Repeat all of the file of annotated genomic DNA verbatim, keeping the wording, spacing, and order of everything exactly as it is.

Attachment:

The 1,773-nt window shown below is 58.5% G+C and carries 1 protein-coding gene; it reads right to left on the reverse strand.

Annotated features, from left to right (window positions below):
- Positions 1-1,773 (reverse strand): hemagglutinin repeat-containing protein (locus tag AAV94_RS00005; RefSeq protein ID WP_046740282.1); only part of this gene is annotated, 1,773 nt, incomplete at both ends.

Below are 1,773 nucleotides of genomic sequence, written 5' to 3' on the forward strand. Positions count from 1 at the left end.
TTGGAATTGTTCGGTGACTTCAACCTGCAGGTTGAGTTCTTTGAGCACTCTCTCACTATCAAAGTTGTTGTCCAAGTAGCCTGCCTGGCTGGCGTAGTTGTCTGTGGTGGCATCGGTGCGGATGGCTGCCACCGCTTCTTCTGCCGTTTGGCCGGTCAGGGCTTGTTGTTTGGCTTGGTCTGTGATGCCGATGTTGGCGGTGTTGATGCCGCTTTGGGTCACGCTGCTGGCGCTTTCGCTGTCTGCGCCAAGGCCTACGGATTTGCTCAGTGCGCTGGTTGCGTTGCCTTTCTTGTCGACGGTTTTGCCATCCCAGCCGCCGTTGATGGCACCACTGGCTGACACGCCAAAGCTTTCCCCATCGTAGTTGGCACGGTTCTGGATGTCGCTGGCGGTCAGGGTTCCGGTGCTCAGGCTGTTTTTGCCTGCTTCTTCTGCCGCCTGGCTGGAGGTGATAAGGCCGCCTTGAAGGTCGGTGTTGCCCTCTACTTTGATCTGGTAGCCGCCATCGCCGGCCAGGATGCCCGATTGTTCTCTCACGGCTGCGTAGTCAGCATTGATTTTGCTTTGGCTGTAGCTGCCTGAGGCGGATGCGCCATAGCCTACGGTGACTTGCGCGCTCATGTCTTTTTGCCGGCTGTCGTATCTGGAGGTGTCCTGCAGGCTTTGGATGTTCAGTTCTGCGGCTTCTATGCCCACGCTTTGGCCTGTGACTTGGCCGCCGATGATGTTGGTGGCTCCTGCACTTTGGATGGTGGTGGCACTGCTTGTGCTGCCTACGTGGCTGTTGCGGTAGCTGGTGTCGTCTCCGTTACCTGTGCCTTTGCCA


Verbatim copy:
The 1,773-nt window shown below is 58.5% G+C and carries 1 protein-coding gene; it reads right to left on the reverse strand.

Annotated features, from left to right (window positions below):
- Positions 1-1,773 (reverse strand): hemagglutinin repeat-containing protein (locus tag AAV94_RS00005; RefSeq protein ID WP_046740282.1); only part of this gene is annotated, 1,773 nt, incomplete at both ends.

Below are 1,773 nucleotides of genomic sequence, written 5' to 3' on the forward strand. Positions count from 1 at the left end.
TTGGAATTGTTCGGTGACTTCAACCTGCAGGTTGAGTTCTTTGAGCACTCTCTCACTATCAAAGTTGTTGTCCAAGTAGCCTGCCTGGCTGGCGTAGTTGTCTGTGGTGGCATCGGTGCGGATGGCTGCCACCGCTTCTTCTGCCGTTTGGCCGGTCAGGGCTTGTTGTTTGGCTTGGTCTGTGATGCCGATGTTGGCGGTGTTGATGCCGCTTTGGGTCACGCTGCTGGCGCTTTCGCTGTCTGCGCCAAGGCCTACGGATTTGCTCAGTGCGCTGGTTGCGTTGCCTTTCTTGTCGACGGTTTTGCCATCCCAGCCGCCGTTGATGGCACCACTGGCTGACACGCCAAAGCTTTCCCCATCGTAGTTGGCACGGTTCTGGATGTCGCTGGCGGTCAGGGTTCCGGTGCTCAGGCTGTTTTTGCCTGCTTCTTCTGCCGCCTGGCTGGAGGTGATAAGGCCGCCTTGAAGGTCGGTGTTGCCCTCTACTTTGATCTGGTAGCCGCCATCGCCGGCCAGGATGCCCGATTGTTCTCTCACGGCTGCGTAGTCAGCATTGATTTTGCTTTGGCTGTAGCTGCCTGAGGCGGATGCGCCATAGCCTACGGTGACTTGCGCGCTCATGTCTTTTTGCCGGCTGTCGTATCTGGAGGTGTCCTGCAGGCTTTGGATGTTCAGTTCTGCGGCTTCTATGCCCACGCTTTGGCCTGTGACTTGGCCGCCGATGATGTTGGTGGCTCCTGCACTTTGGATGGTGGTGGCACTGCTTGTGCTGCCTACGTGGCTGTTGCGGTAGCTGGTGTCGTCTCCGTTACCTGTGCCTTTGCCA